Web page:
Thought Leadership: MES Mysteries, Solved!
September 10, 2023
by Steve Murray, MES Practice Leader
“As one of our MES Practice Leaders, I spend my days deeply embedded in my specialty, but I’m also aware that while many of our customers are familiar with the terminology, they do not necessarily know where to start to solve their manufacturing challenges. I hope to pique your interest by addressing some of the most commonly asked questions about MES…in a brief, easy-to-understand manner.”
What Value Can an MES Bring to Any (and Every) Manufacturing Organization?
Manufacturing Execution Systems (MES) provide governance of the manual activities that are part of a process manufacturing facility. While automation is certainly a part of most process industries, many manufactured products are produced with steps or tasks performed by humans, as well. There are a number of reasons for this: sites that make many products, making it difficult to automate; products that require ‘in-process’ verifications; and products with variable inputs. This is true for most industries—from pharmaceuticals to battery production to yogurt. Wherever steps are performed without automation, it’s the job of someone in a quality-focused role to question all that can possibly go wrong. Did they use the right materials? Did we establish the required accountability for the production steps? Were the materials in good condition (spoiled milk is still milk)?
Ultimately, the manufacturer has to prove that they produce something consistently—so the customer/consumer has less need to test it and is more confident when they buy it. Quality issues can impact price, involve health or safety questions, and in general, impact the business. The integrity of the manufacturing data is critical—and MES drives that integrity. MES systems can also help lay the ‘data foundation’ for a manufacturing dashboard to help discover and address other manufacturing deficiencies, such as excess hold times.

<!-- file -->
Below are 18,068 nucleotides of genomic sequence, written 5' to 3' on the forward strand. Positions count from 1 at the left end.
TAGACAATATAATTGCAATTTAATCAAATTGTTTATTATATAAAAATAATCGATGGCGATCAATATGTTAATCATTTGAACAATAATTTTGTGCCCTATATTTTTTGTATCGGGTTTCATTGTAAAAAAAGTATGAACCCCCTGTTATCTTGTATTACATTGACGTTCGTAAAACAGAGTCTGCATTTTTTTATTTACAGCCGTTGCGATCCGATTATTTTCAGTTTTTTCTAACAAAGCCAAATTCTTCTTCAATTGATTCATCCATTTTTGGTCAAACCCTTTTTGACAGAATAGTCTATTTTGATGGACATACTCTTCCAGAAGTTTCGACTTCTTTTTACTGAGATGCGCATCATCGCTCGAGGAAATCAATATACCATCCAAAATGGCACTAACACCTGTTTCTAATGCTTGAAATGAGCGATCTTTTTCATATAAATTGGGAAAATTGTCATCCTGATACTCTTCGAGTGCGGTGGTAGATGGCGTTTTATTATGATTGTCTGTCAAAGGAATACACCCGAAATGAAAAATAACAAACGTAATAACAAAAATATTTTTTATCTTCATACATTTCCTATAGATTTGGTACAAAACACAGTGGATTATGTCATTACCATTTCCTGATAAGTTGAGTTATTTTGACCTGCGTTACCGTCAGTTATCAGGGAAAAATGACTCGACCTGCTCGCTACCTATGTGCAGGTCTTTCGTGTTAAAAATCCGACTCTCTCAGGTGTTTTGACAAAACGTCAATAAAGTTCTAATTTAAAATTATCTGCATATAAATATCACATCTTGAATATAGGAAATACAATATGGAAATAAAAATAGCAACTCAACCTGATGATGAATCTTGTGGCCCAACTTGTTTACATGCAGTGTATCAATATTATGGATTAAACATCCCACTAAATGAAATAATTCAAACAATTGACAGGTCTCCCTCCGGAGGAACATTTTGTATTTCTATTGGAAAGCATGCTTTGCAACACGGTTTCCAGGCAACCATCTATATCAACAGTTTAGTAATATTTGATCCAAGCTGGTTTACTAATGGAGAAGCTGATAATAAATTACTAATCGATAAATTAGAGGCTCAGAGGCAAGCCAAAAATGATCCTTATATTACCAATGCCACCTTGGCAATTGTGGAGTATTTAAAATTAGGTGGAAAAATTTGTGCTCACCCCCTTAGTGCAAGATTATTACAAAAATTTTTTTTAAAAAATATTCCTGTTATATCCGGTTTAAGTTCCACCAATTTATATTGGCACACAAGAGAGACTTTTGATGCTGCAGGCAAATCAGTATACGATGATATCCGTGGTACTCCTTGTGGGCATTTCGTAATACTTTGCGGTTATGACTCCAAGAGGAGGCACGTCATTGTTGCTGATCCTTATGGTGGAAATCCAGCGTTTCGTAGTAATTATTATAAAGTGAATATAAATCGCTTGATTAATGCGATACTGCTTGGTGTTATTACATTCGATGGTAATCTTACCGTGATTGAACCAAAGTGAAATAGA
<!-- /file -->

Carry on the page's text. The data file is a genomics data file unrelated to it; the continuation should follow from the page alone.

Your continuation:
Who Uses MES Systems?
Many industries use MES systems—they can be either discrete or process manufacturers. The requirements of the MES system are different for each and are often served by different vendors. Discrete manufacturing can be thought of as something like an assembly process. For example, a car needs to be assembled with all of the correct parts (SUV fenders do NOT go on a sedan), all of the parts of a particular model need to be assembled the correct way, and the result is a finite number of sellable units.
Process manufacturing is something that cannot be taken apart or sold in different quantities. Whether you are manufacturing food, paint, or pharmaceuticals, the materials/ingredients have to be mixed, reacted, heated/cooled, and ‘processed’ according to a very specific recipe, with a list of input ingredients. Within process manufacturing, MES systems are most common in processes that make ‘batches’ of product and where there are more manual steps. The need for certainty of the repeatability aspect makes it almost a requirement in pharmaceuticals and biotech, but there is growing demand in the chemical and food industries, as well.
All of this information is integrated with company business systems to support those in supply chain, finance, and quality—who drive orders into the MES and get data back—helping them understand the amount of material in production, produced, and collected as scrap material, for instance.